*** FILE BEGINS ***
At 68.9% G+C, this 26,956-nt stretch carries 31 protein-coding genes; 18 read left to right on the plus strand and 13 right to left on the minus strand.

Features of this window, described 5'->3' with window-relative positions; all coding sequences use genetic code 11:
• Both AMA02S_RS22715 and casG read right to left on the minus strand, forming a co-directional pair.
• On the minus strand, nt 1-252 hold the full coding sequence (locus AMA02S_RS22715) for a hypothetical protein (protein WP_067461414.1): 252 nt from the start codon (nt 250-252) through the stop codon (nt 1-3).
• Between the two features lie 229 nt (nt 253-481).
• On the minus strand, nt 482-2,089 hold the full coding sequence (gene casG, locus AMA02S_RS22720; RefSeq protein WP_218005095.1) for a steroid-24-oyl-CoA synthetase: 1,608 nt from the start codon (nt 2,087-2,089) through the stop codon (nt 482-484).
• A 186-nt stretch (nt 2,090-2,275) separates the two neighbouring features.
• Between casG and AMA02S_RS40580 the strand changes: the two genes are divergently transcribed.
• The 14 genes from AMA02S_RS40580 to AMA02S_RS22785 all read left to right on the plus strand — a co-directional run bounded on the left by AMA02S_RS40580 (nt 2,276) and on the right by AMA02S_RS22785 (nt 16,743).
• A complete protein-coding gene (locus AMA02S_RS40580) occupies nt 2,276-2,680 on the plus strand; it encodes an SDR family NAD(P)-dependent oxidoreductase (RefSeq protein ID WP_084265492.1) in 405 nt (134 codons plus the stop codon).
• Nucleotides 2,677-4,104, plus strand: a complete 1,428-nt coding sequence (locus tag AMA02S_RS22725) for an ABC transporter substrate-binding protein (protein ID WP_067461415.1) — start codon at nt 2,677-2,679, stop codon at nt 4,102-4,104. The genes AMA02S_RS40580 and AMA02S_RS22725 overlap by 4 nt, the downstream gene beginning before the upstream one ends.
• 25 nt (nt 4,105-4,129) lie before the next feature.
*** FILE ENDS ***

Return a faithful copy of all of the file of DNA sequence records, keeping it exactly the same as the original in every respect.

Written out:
At 68.9% G+C, this 26,956-nt stretch carries 31 protein-coding genes; 18 read left to right on the plus strand and 13 right to left on the minus strand.

Features of this window, described 5'->3' with window-relative positions; all coding sequences use genetic code 11:
• Both AMA02S_RS22715 and casG read right to left on the minus strand, forming a co-directional pair.
• On the minus strand, nt 1-252 hold the full coding sequence (locus AMA02S_RS22715) for a hypothetical protein (protein WP_067461414.1): 252 nt from the start codon (nt 250-252) through the stop codon (nt 1-3).
• Between the two features lie 229 nt (nt 253-481).
• On the minus strand, nt 482-2,089 hold the full coding sequence (gene casG, locus AMA02S_RS22720; RefSeq protein WP_218005095.1) for a steroid-24-oyl-CoA synthetase: 1,608 nt from the start codon (nt 2,087-2,089) through the stop codon (nt 482-484).
• A 186-nt stretch (nt 2,090-2,275) separates the two neighbouring features.
• Between casG and AMA02S_RS40580 the strand changes: the two genes are divergently transcribed.
• The 14 genes from AMA02S_RS40580 to AMA02S_RS22785 all read left to right on the plus strand — a co-directional run bounded on the left by AMA02S_RS40580 (nt 2,276) and on the right by AMA02S_RS22785 (nt 16,743).
• A complete protein-coding gene (locus AMA02S_RS40580) occupies nt 2,276-2,680 on the plus strand; it encodes an SDR family NAD(P)-dependent oxidoreductase (RefSeq protein ID WP_084265492.1) in 405 nt (134 codons plus the stop codon).
• Nucleotides 2,677-4,104, plus strand: a complete 1,428-nt coding sequence (locus tag AMA02S_RS22725) for an ABC transporter substrate-binding protein (protein ID WP_067461415.1) — start codon at nt 2,677-2,679, stop codon at nt 4,102-4,104. The genes AMA02S_RS40580 and AMA02S_RS22725 overlap by 4 nt, the downstream gene beginning before the upstream one ends.
• 25 nt (nt 4,105-4,129) lie before the next feature.